Gregory L. Cripe and Tammy Cripe, Plaintiffs-Appellants,
Henkel Corporation and National Starch & Chemical Co., Defendants-Appellees.
June 2, 2017
from the United States District Court for the Northern
District of Indiana, South Bend Division. No. 3:12CV829-PPS -
Philip P. Simon, Judge.
Flaum, Easterbrook, and Kanne, Circuit Judges.
Easterbrook, Circuit Judge.
working on his employer's roof, Gregory Cripe was exposed
to fumes from PUR-FECT LOK® 834A, a glue made by Henkel
Corp. and containing methylene diphenyl diisocyanate (MDI).
Gregory and his wife Tammy sued Henkel under the diversity
jurisdiction, contending that exposure to MDI had caused both
neurological and psychological problems, which could have
been prevented if the adhesive had better warnings. (The
Cripes also sued National Starch & Chemical Co., whose
liability, if any, derives from Henkel's. We need not
mention National Starch again.)
lasted for more than three years, and at its end Henkel moved
for summary judgment. It contended that the evidence would
not permit a reasonable jury to find that MDI caused
Gregory's ailments-and if MDI did not play a role, then
the adequacy of warnings accompanying the glue could not
matter. The district court granted this motion, ruling that a
toxic-tort claim under Indiana law depends on expert proof of
causation, see Hannan v. Pest Control Services,
Inc., 734 N.E.2d 674, 682 (Ind. App. 2000), and that the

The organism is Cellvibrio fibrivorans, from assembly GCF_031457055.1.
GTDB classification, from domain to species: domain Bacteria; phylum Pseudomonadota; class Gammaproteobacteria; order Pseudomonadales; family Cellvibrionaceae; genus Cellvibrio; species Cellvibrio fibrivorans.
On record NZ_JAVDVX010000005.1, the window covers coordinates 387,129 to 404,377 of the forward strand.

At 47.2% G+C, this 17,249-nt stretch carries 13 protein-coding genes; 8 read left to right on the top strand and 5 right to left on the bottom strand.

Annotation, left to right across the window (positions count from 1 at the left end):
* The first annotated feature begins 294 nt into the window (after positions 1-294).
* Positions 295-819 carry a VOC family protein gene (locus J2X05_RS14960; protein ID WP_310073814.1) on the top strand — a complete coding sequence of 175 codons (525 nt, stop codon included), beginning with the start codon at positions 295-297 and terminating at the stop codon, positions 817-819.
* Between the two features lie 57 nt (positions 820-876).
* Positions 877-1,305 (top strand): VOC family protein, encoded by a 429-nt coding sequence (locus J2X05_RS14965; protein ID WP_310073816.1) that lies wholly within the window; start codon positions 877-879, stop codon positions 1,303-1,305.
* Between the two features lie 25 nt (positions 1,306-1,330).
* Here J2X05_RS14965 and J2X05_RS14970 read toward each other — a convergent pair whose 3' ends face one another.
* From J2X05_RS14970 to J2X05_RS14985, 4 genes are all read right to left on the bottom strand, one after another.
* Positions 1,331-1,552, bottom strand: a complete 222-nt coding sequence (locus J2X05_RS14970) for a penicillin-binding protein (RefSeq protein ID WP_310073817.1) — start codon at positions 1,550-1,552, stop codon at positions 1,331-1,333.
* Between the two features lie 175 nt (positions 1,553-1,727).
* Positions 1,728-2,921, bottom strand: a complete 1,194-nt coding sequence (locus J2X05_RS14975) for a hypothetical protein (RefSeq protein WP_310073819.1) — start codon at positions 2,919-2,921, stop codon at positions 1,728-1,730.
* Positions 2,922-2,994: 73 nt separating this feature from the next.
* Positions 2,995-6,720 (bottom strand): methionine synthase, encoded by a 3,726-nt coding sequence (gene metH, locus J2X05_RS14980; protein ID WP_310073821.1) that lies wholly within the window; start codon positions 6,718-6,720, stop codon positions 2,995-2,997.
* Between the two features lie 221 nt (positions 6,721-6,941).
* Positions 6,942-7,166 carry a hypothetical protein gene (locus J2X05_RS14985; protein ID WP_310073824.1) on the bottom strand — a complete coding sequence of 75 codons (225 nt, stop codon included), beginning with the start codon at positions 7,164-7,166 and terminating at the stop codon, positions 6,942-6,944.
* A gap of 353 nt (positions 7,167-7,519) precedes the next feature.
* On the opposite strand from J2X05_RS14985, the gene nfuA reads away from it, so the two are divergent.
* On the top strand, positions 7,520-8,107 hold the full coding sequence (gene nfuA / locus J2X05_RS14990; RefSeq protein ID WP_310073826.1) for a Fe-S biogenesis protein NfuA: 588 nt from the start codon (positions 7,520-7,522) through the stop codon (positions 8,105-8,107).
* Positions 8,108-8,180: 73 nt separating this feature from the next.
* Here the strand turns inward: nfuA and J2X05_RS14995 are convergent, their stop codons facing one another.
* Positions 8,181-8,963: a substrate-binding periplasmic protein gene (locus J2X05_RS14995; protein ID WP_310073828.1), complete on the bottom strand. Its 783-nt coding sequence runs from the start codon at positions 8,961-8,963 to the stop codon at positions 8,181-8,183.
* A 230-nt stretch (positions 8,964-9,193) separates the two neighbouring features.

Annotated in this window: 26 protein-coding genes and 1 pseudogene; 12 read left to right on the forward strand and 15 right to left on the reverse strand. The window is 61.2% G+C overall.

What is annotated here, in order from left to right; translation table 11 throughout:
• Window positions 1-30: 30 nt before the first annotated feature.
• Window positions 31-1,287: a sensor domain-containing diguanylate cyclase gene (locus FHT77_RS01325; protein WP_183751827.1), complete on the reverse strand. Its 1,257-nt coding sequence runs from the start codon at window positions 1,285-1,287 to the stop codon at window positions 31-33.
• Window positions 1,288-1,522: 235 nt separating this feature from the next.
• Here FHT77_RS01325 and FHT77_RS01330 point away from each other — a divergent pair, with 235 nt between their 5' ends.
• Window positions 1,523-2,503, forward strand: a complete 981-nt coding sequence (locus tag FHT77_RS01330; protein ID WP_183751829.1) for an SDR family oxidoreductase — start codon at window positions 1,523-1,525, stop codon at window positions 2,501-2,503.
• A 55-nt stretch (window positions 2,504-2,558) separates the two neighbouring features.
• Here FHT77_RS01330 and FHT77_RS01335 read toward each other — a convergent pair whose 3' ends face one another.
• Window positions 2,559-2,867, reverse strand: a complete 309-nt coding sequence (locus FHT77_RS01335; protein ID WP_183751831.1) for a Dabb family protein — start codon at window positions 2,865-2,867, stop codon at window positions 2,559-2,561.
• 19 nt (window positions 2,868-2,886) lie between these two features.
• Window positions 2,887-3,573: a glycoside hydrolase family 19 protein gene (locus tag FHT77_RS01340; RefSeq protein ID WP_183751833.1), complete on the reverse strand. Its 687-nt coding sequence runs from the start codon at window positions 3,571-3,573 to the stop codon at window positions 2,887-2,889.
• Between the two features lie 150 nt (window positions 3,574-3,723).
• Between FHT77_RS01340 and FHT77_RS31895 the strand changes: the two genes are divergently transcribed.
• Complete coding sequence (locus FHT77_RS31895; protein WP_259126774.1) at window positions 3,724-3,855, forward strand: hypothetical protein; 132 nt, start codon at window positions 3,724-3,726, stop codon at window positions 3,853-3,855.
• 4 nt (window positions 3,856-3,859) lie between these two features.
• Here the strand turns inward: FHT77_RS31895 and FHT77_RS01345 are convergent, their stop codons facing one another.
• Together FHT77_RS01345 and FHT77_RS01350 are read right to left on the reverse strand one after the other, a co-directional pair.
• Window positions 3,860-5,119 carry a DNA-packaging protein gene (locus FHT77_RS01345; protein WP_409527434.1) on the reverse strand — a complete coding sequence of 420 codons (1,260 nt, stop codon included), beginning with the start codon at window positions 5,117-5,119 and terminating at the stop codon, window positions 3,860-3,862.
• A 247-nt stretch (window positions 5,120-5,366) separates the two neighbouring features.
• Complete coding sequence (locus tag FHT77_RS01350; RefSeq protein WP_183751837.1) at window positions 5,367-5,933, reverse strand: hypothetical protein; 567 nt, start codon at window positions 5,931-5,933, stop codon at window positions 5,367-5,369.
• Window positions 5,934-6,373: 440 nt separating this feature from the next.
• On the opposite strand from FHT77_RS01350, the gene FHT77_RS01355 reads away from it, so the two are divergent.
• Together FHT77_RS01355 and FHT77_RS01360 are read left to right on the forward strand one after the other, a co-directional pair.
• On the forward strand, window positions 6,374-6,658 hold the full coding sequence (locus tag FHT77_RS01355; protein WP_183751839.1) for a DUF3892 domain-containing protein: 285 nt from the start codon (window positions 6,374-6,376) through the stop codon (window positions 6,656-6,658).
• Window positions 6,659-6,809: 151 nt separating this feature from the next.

Cripes had not produced any expert evidence on that score.
They identified only one expert-Patricia Robinson, a
specialist in the language of warnings. But she disclaimed
any opinion on causation, which is outside her fields of
expertise. That left the plaintiffs with nothing, leading to
judgment for Henkel. 318 F.R.D. 356 (N.D. Ind. 2017).
district court, and again on appeal, the Cripes insist that
six treating physicians are experts and that their views must
be considered. True, they had not been disclosed as
experts under Fed.R.Civ.P. 26(a)(2)(A). But the Cripes
insisted that Henkel should have gathered from the fact that
Robinson attached the physicians' reports to her own that
they would function as experts. The district court was
un-persuaded, as are we. Litigants should not have to guess
who will offer expert testimony; they need knowledge to
conduct their own discovery and proffer responsive experts.
That's why failure to comply with Rule 26(a)(2)(A) leads
to the exclusion of expert testimony by a witness not
identified as an expert. See Fed.R.Civ.P. 37(c)(1) (exclusion
unless the failure is "substantially justified or is
harmless"); Novak v. Board of Trustees, 777
F.3d 966, 972 (7th Cir. 2015); Hassebrock v.
Bernhoft, 815 F.3d 334, 341 (7th Cir. 2016). Attaching
the report of a fact witness, such as a treating physician,
to an expert's report does not turn the fact witness into
an expert witness. And the district judge determined that
plaintiffs' omission is neither substantially justified
nor harmless. That was not an abuse of discretion.
suppose this is wrong. Rule 26(a)(2) requires more than
disclosure of a potential expert's name. The disclosure
must be accompanied by a report, which must contain:
(i) a complete statement of all opinions the witness will
express and the basis and reasons for them;
(ii) the facts or data considered by the witness in forming
(iii) any exhibits that will be used to summarize or support
(iv) the witness's qualifications, including a list of
all publications authored in the previous 10 years;
(v) a list of all other cases in which, during the previous 4
years, the witness testified as an expert at trial ...